New Book – Communication between Honeybees: More than Just a Dance in the Dark

| October 22, 2022 | Leave a Comment

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Publication Info:

Date of Publication: September 18

Year of Publication: 2022

Publication City: Cham, Switzerland

Publisher: Springer Nature Switzerland

Author(s): Prof. Jürgen Tautz

Pages: XI, 165

“During the history of bee research, scientists have peered deep into the inner life of bee colonies and learned much about the behaviour of these insects. Above all, the bee waggle dance has become a famous and extensively discussed phenomenon. Nevertheless, recent insights reveal that while bees are social insects inside the hive they also communicate with one another outside the hive. In this book, Jürgen Tautz, renowned German bee researcher, provides an entertaining, fresh and enlightened account for lay and professional readers, not only about the fascinating dance language but also about additional remarkable phenomena concerning information exchange between bees” – Springer Nature

What It’s About

An old joke tells of a man in a dark alley searching for his house keys beneath a street lamp, helped by a friendly passer-by. After an unsuccessful search, the passer-by asked the unfortunate man where he had lost his keys. The man replied that he had lost them somewhere on the way but here there was finally enough light to look for them.

In Science too, from time to time and in the absence of appropriate research methods, early explanations and solutions are not necessarily sought where true answers are hidden. If early incomplete explanations are attractive, they can persist for a very long time.

Bee research over the past hundred years has provided us with a deep insight into the homes of honeybees. We have learned a great deal about how they live and how they survive in their world. The study of honeybees has had a strong influence on the development of modern behavioural research and concepts. Communication biology in particular has significantly profited from an increased interest, and the so-called dance language of the honeybee is still accepted. In well over one thousand scientific publications about the dance language, insights have been won and concepts developed that are incorporated in countless school and learning texts and Internet contributions.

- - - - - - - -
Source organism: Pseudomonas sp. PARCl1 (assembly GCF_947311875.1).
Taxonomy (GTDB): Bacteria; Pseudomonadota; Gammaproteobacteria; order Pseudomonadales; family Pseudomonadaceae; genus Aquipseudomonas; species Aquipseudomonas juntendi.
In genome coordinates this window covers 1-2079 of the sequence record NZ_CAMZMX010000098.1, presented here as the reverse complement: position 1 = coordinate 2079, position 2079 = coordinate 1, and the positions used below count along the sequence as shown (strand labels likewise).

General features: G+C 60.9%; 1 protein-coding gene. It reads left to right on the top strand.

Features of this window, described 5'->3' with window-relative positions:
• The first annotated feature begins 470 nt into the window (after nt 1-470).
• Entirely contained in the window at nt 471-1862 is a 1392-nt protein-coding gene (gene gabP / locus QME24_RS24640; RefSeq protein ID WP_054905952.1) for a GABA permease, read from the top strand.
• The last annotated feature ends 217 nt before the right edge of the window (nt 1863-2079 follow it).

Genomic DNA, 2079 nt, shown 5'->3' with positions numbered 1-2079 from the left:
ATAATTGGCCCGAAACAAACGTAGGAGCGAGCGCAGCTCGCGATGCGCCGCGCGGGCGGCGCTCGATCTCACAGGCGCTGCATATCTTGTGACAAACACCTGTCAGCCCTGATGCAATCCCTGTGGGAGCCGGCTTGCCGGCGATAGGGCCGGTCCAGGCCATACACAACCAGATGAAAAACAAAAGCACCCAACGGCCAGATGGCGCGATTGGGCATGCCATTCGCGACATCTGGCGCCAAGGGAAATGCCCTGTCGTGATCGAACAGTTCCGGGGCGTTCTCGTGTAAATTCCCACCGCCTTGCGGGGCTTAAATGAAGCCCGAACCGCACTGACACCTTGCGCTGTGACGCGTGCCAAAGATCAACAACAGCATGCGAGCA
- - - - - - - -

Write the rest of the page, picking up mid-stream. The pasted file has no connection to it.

The function and importance of the waggle dance are overvalued. If a bee enters a hive and dances, so the classic story goes, she communicates with her colleagues and passes on information that will lead them directly to a food source. The second half of the story, namely the communication between bees outside the hive, continues to remain practically ignored. It plays a minor role in concepts and models of the complex communicative behaviour of the honeybee and constitutes a blind spot in bee research. Honeybees are not social insects only within their hives—if one takes this into account, it would appear that the emphasis in bee communication research has so far been particularly one-sided.

The renowned insect researcher Edward O Wilson wrote in 1971:

“Furthermore, the waggle dance had become something of a sacred cow and it needed a critical examination by an independent group of investigators.” (287, p. 267)

And further:

“Also, there is a scarcity of measurements of the amount of information added to the waggle dance by additional cues, in particular the assembly pheromones of the Nasanov glands released in the vicinity of the new finds and the sight of flying workers.” (287, p. 268)

Here, it concerns the communication between foraging bees in the field.

With the award of a Nobel Prize to Karl von Frisch in 1973, this “sacred cow” became firmly established and Wilson’s criticism went unheard. The attention he drew at the time to the missing second half of research on the recruitment of foragers is valid to this day.


Images courtesy of the author


In the literature, one can indeed find the consideration that in addition to the dance bees do obtain help from other sources to guide them to a goal. However, such comments remain without consequence because they are neither included in the concept of how recruitment of foragers proceeds, nor followed up experimentally.

This book analyses the state of our knowledge from published studies of the bee dance, orders essential elements from these into a conceptual overview, and develops a program for necessary research to eventually complete the picture of one of the most remarkable behavioural achievements in the animal kingdom.

This book does NOT take into account how important, in general, the advertisement for a food source is for a bee colony, when information from the dance is ignored, and how this can change with the circumstances.

Bees that follow a dance have many options for the associated flight—nevertheless, based on information from the dance alone, they would not find the desired goal.

This book examines the mechanisms about how a goal for which a dancer advertises is nevertheless found. It illuminates the core of the dance language. If this is critically exposed, many thoughts and publications about the dance really being a language are irrelevant. The book focuses, more modestly, merely on how new recruits get to a food source for which a forager advertises in her dance.

Communication between Honeybees: More than Just a Dance in the Dark – Springer Nature

Author: Jürgen Tautz

165 pages – 59 colour illustrations – 8 b/w illustrations

ISBN 978-3-030-99483-9

Published September 2022

Download the full infographic from the link above and read the book reviews here and here.

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